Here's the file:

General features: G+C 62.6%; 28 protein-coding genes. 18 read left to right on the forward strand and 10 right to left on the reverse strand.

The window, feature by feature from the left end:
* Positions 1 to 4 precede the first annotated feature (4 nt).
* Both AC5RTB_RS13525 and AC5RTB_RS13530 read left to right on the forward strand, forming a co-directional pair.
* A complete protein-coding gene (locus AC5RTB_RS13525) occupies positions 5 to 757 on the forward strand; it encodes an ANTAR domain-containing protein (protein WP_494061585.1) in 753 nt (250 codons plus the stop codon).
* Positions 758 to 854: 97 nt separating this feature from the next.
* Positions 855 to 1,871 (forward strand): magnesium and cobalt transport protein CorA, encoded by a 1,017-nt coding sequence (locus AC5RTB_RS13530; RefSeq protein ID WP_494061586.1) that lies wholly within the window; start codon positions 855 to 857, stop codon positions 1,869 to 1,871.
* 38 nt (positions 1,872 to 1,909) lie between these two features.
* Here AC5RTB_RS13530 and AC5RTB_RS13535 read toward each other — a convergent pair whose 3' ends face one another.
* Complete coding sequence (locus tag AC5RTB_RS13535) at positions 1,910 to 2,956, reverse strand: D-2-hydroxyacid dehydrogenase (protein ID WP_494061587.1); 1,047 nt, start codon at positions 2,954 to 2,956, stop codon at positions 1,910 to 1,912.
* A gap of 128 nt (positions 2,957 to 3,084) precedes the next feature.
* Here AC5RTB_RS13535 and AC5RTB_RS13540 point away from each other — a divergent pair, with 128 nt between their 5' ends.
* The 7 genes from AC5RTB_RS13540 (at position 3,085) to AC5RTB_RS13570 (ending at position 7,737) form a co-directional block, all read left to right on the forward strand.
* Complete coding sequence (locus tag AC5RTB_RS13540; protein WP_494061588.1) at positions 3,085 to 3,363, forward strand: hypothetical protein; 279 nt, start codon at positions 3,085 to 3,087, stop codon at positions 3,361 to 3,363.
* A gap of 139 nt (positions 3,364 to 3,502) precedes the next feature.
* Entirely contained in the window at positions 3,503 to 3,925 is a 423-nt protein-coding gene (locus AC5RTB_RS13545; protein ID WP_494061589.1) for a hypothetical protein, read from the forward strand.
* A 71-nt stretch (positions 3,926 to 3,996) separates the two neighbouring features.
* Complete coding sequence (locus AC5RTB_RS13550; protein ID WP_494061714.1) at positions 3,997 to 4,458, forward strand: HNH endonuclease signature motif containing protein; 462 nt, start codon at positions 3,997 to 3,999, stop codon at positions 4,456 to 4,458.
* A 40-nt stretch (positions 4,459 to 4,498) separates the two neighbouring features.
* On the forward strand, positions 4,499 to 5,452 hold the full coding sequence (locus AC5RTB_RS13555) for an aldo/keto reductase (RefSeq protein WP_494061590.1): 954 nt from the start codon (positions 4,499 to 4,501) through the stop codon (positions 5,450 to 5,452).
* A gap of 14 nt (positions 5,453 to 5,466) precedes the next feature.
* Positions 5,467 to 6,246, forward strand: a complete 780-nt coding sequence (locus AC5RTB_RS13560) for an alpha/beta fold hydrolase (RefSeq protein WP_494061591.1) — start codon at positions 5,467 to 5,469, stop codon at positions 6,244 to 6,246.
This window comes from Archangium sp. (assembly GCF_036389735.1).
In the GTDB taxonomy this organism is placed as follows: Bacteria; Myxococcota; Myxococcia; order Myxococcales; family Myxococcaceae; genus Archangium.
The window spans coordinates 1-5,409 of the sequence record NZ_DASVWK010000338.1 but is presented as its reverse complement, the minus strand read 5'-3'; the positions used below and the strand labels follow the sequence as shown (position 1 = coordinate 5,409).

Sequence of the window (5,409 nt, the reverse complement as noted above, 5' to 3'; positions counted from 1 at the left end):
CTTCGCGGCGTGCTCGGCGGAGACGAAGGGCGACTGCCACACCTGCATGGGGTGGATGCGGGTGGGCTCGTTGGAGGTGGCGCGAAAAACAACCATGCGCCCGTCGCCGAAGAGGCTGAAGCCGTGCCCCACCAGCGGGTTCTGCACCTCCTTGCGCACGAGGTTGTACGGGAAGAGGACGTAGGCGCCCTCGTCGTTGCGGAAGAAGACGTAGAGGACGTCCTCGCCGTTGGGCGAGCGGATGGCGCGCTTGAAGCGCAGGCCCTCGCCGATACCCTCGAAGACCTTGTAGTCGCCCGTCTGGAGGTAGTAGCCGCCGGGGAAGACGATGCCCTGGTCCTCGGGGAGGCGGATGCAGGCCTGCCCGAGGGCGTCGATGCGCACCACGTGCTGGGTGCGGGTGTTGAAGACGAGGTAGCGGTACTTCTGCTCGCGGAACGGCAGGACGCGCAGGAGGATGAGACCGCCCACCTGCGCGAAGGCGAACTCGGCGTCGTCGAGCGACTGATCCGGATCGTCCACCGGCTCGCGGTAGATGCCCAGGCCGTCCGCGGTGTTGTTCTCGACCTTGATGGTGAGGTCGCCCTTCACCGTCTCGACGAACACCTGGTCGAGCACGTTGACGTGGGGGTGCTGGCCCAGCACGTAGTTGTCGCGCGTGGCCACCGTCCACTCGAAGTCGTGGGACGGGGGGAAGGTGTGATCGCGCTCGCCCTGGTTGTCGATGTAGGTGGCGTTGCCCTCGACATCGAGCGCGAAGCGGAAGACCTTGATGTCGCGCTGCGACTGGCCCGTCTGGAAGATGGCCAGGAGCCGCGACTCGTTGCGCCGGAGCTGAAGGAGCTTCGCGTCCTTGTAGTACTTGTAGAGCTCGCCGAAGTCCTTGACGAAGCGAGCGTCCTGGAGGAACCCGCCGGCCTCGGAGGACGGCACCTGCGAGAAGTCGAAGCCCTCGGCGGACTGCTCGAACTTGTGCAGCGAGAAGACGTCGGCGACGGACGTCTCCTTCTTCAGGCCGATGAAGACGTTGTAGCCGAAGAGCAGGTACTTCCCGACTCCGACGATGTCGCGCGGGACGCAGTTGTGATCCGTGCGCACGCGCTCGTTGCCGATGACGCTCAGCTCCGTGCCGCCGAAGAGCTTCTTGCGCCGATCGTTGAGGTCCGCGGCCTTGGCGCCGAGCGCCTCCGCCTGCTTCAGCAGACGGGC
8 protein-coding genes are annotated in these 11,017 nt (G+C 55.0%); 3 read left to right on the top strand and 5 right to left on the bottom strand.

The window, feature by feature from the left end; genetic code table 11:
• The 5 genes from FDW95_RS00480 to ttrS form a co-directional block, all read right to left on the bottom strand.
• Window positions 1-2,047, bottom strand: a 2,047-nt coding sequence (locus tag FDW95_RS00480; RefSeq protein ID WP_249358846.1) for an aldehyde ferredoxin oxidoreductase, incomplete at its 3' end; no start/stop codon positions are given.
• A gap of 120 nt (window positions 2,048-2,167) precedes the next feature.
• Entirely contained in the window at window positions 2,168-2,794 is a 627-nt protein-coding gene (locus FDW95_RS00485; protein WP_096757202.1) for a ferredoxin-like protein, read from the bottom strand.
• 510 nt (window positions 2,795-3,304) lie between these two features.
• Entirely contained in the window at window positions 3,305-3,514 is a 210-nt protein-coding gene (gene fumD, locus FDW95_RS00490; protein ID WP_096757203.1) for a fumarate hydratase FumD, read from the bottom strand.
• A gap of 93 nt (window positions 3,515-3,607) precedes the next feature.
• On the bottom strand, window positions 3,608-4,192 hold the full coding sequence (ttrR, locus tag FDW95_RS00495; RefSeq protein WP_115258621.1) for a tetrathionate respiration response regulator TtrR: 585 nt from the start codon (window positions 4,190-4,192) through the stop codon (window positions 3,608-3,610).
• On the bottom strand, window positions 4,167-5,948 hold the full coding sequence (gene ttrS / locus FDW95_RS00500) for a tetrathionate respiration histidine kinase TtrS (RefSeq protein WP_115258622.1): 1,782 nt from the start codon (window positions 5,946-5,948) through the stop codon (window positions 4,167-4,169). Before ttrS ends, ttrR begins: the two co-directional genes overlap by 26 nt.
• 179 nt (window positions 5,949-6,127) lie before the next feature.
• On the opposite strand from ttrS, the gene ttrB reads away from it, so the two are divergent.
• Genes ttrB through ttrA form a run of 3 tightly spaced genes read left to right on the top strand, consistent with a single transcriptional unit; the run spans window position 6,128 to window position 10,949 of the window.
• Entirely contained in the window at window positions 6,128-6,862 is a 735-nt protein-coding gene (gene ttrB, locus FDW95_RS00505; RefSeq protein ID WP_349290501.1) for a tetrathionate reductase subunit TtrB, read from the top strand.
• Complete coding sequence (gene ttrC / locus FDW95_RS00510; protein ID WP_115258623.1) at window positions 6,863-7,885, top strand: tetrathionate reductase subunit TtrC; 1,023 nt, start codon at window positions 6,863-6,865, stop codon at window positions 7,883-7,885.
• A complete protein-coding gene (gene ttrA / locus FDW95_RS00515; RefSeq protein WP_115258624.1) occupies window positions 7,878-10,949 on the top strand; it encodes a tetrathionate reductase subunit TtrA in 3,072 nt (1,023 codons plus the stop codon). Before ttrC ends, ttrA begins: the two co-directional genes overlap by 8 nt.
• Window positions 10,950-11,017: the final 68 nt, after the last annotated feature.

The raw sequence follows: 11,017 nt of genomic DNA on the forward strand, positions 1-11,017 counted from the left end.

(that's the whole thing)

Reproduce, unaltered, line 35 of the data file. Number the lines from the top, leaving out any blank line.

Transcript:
• Entirely contained in the window at window positions 3,305-3,514 is a 210-nt protein-coding gene (gene fumD, locus FDW95_RS00490; protein ID WP_096757203.1) for a fumarate hydratase FumD, read from the bottom strand.